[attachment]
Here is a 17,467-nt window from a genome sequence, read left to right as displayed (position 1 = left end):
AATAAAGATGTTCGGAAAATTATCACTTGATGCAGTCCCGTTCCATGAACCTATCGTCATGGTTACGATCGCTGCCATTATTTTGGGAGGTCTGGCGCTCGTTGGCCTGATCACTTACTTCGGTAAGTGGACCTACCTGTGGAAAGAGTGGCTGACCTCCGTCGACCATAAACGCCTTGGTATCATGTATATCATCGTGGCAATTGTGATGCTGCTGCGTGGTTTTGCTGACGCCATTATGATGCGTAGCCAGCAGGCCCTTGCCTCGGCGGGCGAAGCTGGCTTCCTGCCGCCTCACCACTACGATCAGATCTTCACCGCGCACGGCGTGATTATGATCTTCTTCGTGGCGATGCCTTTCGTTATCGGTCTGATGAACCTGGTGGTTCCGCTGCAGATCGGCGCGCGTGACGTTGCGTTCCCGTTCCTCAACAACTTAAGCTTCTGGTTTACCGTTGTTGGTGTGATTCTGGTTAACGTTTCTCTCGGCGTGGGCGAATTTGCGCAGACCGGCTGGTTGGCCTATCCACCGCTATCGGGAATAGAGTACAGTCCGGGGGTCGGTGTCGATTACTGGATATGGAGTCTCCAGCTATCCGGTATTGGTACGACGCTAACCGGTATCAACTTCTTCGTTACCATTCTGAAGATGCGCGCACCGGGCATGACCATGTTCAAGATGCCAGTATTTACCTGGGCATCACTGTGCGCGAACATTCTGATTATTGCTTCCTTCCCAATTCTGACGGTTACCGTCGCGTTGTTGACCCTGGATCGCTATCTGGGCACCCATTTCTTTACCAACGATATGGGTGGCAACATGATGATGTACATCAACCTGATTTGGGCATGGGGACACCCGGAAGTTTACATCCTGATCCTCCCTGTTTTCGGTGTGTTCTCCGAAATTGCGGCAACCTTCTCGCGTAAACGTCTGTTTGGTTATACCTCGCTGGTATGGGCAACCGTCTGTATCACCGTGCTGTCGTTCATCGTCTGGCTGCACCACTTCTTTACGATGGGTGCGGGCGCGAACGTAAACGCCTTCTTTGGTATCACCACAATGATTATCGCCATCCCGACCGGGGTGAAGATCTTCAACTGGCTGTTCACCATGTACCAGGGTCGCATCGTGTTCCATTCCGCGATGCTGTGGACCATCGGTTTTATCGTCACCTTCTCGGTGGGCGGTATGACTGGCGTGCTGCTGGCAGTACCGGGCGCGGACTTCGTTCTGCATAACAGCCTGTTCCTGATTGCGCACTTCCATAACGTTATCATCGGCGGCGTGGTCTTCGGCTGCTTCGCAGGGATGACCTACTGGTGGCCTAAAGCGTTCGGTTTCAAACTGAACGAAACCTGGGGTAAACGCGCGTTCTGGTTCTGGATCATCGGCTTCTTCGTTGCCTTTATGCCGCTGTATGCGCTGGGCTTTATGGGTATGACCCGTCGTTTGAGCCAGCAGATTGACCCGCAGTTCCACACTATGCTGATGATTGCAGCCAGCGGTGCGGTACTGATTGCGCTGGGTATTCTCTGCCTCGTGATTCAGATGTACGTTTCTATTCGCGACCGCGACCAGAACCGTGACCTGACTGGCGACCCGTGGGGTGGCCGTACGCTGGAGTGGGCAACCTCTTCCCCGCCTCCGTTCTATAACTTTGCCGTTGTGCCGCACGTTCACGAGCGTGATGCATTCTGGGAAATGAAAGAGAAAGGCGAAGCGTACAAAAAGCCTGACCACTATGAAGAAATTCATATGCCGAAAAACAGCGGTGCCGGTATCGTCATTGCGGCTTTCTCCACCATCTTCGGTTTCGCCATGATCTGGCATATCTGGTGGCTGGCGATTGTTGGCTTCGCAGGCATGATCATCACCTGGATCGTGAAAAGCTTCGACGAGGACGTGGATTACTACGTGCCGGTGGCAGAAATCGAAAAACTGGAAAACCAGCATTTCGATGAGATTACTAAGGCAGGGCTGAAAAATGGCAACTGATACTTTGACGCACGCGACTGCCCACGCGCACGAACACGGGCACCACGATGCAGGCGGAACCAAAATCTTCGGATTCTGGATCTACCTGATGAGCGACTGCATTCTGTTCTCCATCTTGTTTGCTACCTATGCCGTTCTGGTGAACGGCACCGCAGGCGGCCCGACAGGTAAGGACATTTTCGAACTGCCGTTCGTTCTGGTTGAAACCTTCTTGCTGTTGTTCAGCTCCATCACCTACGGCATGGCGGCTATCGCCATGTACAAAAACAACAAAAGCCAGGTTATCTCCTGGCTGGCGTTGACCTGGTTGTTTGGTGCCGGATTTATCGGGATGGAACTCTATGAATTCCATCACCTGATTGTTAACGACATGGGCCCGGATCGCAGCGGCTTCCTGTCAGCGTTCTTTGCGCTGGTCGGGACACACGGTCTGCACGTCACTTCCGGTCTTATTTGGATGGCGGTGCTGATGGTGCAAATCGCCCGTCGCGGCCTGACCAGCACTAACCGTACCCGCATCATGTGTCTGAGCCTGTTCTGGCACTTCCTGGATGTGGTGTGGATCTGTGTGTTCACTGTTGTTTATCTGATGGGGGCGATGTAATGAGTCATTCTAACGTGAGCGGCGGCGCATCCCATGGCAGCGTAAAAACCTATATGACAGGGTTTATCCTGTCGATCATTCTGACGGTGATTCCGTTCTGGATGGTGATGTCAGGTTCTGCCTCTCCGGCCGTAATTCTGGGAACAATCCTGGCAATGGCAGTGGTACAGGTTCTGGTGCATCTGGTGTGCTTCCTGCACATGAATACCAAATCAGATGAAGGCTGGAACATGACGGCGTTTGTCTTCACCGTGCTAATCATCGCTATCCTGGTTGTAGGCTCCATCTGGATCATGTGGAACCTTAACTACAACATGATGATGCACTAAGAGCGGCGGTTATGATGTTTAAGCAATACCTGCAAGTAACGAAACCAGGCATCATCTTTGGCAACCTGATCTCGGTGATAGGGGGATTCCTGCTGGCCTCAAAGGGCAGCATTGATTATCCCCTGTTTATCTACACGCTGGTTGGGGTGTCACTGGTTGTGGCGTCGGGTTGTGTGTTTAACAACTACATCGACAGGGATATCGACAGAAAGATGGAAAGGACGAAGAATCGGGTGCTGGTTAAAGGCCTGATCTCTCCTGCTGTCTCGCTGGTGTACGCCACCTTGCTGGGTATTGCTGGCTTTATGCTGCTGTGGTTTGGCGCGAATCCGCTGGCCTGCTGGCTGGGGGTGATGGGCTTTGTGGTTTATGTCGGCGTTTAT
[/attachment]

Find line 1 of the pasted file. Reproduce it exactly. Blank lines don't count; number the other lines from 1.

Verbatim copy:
Here is a 17,467-nt window from a genome sequence, read left to right as displayed (position 1 = left end):